Whether you know it as orange wine, amber wine or skin-fermented white wine, this ancient style is a modern choice for summery sipping.
Vogue and cutting-edge yet based in antiquity, orange wine has taken the vinosphere by storm. A bit like white wine, a bit like red or rosé, it’s ultimately a unique style unto itself — and one that’s wonderfully suited to warm weather.
Let’s get one thing out of the way: it’s made with grapes, not oranges. Orange winemaking takes white wine grapes and essentially treats them like red wine grapes in the winery, fermenting the juice with prolonged skin or lees contact to bring extra depth and flavour, along with a brassy orange or amber hue. While the resurgence of orange wine has been sparked by modern European winemakers, the method is in fact a throwback to the way in which white wines were made in ancient times. Doubling down on this throwback thinking, many modern orange wines are also made using wild rather than cultivated yeast.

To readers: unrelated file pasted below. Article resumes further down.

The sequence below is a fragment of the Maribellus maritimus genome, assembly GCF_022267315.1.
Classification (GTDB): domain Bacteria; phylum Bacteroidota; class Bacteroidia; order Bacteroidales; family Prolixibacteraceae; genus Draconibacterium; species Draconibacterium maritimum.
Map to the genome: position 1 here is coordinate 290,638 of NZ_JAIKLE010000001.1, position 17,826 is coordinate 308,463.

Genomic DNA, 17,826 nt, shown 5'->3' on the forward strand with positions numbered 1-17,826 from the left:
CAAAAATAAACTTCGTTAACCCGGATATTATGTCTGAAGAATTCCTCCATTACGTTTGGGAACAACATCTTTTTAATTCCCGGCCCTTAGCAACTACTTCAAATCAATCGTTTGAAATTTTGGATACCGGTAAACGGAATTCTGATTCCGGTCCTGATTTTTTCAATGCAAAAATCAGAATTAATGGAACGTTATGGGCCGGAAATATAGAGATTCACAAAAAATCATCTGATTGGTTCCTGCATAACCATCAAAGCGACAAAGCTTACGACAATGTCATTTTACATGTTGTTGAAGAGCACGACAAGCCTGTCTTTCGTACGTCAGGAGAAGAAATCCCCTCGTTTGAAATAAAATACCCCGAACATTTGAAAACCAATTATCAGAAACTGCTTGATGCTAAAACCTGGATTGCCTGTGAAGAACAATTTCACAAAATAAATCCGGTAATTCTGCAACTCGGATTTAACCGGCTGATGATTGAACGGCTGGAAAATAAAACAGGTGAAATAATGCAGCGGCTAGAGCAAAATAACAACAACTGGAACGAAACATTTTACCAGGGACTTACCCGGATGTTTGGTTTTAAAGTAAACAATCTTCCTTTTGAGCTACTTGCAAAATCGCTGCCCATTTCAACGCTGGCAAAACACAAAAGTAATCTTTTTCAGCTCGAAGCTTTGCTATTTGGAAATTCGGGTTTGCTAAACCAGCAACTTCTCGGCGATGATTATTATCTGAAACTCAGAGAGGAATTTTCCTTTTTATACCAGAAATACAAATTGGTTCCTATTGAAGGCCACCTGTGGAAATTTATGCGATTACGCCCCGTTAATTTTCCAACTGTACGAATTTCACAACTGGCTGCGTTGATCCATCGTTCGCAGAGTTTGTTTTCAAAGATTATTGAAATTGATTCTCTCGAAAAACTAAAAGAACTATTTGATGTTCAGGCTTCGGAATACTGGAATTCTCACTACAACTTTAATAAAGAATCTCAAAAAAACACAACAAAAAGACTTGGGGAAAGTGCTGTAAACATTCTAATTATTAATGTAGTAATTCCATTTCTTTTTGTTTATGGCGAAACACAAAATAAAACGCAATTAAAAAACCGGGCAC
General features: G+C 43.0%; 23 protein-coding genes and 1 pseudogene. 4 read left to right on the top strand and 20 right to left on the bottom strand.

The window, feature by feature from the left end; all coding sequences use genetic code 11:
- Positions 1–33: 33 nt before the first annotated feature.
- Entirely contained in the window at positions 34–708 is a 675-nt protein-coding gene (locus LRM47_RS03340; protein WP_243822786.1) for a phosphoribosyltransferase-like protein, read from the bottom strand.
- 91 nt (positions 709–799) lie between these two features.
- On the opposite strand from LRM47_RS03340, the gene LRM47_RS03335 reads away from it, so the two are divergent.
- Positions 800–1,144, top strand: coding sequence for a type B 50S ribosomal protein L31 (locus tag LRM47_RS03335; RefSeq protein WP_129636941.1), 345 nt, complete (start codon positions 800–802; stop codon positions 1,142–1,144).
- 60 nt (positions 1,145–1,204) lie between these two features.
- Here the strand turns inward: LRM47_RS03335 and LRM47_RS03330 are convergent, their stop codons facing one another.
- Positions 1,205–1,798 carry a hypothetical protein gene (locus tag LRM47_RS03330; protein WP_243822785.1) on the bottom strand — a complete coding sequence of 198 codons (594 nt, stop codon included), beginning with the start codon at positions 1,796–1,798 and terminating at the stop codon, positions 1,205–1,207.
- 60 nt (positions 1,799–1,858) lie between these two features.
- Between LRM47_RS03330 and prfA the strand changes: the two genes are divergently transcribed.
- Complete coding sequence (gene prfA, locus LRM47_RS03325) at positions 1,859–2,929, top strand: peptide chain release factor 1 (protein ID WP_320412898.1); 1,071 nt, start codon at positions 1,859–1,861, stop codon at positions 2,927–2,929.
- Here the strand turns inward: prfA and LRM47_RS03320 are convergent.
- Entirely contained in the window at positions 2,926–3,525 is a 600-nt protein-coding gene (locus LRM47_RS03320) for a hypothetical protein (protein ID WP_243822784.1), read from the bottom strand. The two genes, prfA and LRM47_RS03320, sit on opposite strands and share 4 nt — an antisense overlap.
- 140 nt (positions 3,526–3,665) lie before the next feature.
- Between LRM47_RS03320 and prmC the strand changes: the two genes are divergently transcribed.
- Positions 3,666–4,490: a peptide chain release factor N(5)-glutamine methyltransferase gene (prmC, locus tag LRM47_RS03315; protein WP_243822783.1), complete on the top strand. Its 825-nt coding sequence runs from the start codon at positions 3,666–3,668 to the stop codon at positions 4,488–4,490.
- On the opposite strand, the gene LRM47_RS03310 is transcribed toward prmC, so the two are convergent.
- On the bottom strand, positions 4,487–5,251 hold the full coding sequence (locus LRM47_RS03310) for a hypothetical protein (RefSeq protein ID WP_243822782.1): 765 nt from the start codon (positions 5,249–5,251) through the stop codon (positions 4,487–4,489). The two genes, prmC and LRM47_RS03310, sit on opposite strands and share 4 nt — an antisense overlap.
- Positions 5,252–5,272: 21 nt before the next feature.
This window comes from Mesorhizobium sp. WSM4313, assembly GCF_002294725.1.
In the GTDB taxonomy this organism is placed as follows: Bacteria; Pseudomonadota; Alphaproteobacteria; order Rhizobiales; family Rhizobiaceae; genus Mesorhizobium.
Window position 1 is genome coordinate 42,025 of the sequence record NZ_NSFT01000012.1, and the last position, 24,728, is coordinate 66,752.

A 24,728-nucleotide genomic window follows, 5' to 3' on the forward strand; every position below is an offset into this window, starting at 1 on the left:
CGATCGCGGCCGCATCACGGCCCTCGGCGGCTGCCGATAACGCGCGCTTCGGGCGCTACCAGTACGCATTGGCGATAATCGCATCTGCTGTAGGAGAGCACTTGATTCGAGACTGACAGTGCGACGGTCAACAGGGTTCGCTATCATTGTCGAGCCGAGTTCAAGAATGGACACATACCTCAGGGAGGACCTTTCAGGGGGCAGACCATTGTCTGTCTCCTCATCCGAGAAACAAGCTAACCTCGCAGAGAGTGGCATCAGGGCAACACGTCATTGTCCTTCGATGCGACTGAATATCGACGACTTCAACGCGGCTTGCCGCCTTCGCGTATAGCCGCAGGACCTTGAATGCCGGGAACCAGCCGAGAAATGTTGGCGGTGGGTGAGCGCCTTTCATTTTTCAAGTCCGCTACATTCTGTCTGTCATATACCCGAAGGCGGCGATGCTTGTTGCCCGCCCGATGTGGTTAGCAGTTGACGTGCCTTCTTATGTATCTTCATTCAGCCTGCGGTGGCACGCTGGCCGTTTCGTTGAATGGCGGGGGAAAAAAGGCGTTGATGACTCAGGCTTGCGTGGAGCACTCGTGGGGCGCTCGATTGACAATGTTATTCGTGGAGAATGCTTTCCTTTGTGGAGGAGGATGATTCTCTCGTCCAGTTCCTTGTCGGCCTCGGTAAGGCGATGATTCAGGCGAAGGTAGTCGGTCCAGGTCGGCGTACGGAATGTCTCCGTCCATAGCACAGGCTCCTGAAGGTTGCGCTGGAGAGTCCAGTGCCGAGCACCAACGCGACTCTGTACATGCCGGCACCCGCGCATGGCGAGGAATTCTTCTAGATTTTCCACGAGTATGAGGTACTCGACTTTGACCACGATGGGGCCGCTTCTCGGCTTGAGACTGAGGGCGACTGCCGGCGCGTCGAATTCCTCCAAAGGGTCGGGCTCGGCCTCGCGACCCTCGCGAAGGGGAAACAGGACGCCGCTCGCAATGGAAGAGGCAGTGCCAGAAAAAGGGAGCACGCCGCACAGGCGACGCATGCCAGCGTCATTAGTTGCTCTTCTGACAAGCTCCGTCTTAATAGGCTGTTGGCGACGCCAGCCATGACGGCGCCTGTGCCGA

Orange wines are often reminiscent of a white wine with extra depth and a broader, more eclectic range of aromas and flavours. On top of the fruit character you’d expect from a white wine made using the same grape variety, orange wines often exhibit floral, nutty, honey and tea notes as well. The palate will typically feature fuller body and more weight than your average white wine, and it’s not uncommon for orange wines to have detectable tannins. Those orange wines made using wild yeast might also show a range of earthy, woodsy, and funky hayloft notes.
Although they make great sippers — particularly when chilled to 12 or 13˚C on a warm day – orange wines can also be fantastic with food. Try these summery pairings:
Fish and chips
Pork or veggie burgers
Veggies and hummus
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